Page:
Wesolowski was removed from his position in the Dominican Republic and recalled to the Vatican in August 2013 amid claims that he had abused boys in Santo Domingo.
The former archbishop is awaiting trial on criminal charges at the Vatican and could eventually face charges in the Dominican Republic and in his native Poland.
The defrocking of a former Vatican ambassador is a “sign of the seriousness” with which Pope Francis and the Vatican are approaching the clergy sexual abuse scandal, according to the Holy See’s representative to United Nations agencies in Geneva.
Archbishop Silvano Tomasi was tasked with defending the Catholic Church’s record when he presented reports to the U.N. Committee on the Rights of the Child and the U.N. Committee Against Torture in Geneva earlier this year.
During questioning, Tomasi was asked whether the Vatican would agree to extradite Archbishop Jozef Wesolowski, a Polish archbishop and papal envoy, to his native Poland after he was recalled from the Dominican Republic last September on claims of sexual abuse.
This Holy Week, I realized God's hope in a place other than church.
Proclaiming that the tomb is empty – that Jesus has risen from the grave – is the most powerful witness any Christian can offer. But if our Easter celebration stops at proclamation then we’ve shortchanged the world of the hope and joy it sorely needs. The resurrection must also be about embodiment. It should change the way we live and move and have our being. Easter should transform and strengthen us to participate in God’s reconciling work in the world.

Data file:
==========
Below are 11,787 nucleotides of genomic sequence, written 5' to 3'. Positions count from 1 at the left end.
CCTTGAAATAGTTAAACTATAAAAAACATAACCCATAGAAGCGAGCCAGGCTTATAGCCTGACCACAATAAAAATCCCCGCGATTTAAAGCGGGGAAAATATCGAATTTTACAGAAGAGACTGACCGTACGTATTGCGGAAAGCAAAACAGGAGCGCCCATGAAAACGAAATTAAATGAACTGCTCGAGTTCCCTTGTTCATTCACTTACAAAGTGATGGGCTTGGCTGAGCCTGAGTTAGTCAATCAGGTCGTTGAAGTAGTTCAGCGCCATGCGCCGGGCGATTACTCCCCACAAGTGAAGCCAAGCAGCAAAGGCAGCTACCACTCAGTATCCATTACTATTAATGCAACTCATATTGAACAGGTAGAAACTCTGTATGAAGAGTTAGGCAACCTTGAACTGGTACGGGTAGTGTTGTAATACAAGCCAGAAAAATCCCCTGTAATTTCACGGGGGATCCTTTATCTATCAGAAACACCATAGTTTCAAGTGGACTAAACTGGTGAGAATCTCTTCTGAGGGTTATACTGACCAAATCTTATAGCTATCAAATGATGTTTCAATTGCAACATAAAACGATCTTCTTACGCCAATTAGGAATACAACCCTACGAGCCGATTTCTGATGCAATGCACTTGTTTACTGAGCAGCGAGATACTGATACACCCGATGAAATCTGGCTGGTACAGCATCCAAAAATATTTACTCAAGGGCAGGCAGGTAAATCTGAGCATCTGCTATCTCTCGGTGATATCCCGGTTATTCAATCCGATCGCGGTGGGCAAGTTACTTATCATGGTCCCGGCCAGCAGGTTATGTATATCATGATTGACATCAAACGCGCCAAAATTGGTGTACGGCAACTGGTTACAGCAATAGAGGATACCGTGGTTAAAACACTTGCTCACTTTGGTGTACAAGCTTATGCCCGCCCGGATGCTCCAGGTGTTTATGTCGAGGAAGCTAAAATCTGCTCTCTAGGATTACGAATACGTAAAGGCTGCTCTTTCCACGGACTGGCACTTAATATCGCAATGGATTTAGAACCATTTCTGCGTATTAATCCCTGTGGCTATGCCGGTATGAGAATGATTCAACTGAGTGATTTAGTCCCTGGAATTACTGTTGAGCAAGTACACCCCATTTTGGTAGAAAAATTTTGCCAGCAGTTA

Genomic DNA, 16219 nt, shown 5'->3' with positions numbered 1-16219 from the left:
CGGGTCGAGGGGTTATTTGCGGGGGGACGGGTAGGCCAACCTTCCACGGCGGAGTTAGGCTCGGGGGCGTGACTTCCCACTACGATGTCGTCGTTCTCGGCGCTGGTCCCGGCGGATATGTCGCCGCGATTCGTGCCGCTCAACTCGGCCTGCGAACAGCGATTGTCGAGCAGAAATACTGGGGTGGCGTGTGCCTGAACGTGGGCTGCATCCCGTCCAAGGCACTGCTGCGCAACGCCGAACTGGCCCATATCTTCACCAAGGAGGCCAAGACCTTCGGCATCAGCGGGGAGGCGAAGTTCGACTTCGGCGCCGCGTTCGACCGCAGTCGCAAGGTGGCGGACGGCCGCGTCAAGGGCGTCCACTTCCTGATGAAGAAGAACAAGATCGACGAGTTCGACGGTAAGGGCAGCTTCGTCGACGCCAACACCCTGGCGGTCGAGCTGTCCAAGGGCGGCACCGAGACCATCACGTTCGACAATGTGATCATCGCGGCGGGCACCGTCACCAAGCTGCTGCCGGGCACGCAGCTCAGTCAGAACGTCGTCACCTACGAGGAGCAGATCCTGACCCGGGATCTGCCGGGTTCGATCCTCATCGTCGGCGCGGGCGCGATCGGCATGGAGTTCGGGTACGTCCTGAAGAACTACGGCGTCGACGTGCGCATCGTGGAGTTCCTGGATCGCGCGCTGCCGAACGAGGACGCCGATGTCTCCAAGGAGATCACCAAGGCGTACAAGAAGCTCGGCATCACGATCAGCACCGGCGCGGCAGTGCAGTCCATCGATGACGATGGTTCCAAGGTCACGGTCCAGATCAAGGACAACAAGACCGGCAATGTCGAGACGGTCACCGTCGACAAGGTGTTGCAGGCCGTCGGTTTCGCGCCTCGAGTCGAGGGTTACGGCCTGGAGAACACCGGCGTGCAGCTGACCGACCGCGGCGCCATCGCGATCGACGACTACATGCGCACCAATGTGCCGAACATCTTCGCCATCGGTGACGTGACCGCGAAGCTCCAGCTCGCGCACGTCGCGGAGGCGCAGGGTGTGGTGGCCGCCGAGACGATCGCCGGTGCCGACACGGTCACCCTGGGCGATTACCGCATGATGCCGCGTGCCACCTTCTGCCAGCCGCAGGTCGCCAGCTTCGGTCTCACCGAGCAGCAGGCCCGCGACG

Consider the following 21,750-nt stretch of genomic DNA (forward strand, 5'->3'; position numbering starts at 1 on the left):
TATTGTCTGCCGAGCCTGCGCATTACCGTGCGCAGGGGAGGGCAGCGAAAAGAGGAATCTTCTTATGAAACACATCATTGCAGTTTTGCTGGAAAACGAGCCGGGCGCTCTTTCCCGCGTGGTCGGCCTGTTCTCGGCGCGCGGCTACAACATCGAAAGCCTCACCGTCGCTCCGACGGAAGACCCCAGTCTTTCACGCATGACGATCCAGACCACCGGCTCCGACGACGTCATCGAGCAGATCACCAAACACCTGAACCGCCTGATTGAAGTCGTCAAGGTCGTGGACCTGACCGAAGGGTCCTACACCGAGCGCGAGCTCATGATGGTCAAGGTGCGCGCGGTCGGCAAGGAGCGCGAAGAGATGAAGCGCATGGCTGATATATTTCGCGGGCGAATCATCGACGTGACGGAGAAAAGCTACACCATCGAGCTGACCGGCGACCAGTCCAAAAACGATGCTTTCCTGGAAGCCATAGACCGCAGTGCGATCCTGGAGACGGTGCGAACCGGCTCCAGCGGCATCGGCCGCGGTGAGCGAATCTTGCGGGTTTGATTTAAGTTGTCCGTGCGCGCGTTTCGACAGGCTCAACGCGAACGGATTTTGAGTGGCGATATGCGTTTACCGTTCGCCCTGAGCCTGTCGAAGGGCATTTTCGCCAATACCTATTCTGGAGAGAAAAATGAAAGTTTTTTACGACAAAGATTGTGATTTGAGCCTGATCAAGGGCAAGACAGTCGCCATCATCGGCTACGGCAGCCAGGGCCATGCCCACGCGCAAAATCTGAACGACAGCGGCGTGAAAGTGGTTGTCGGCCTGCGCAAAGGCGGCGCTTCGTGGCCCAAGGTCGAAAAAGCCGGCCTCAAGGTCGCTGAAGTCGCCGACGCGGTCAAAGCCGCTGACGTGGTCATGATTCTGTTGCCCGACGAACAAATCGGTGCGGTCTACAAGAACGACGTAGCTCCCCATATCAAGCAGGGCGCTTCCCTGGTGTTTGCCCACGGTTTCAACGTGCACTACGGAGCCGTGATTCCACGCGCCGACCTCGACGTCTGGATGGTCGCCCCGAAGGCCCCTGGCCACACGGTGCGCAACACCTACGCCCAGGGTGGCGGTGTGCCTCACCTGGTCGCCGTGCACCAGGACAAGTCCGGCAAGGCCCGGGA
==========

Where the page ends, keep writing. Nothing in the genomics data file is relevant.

That’s why I chose to spend this Easter worshipping in a very different way and in a very different place. There was no midnight watch service or large family dinner, but there were countless moments of hope and an abiding trust in the possibility of new life.
Stories are what change the world, more than just ideas. And that’s what I am seeing and hearing on the road — stories that will change people for the common good. Nobody outside of Washington trusts Washington because there are no more human stories — just money and the calculations of power.
But even Washington can be affected by the stories outside of Washington — take immigration reform for example, which will happen despite the political paralysis. People of faith are telling their stories of conversion to what their Bibles say about “the stranger.” They are telling stories of new relationships with their “undocumented” brothers and sisters. And their stories are changing Washington.
So rather than just offer you more “ideas” about the common good, we are going to offer you some stories about how ordinary people are creating it.
Some talented young filmmakers have created stories to inspire you. This first video tells in beautiful scenes, the story of how a group in the Dominican Republic is using a recycling program to fund senior services. It’s about community and about serving our neighbors. It is a real inspiration for working within our own spheres of influence for the good of all.
Watch. Listen. And then create your own story for the common good.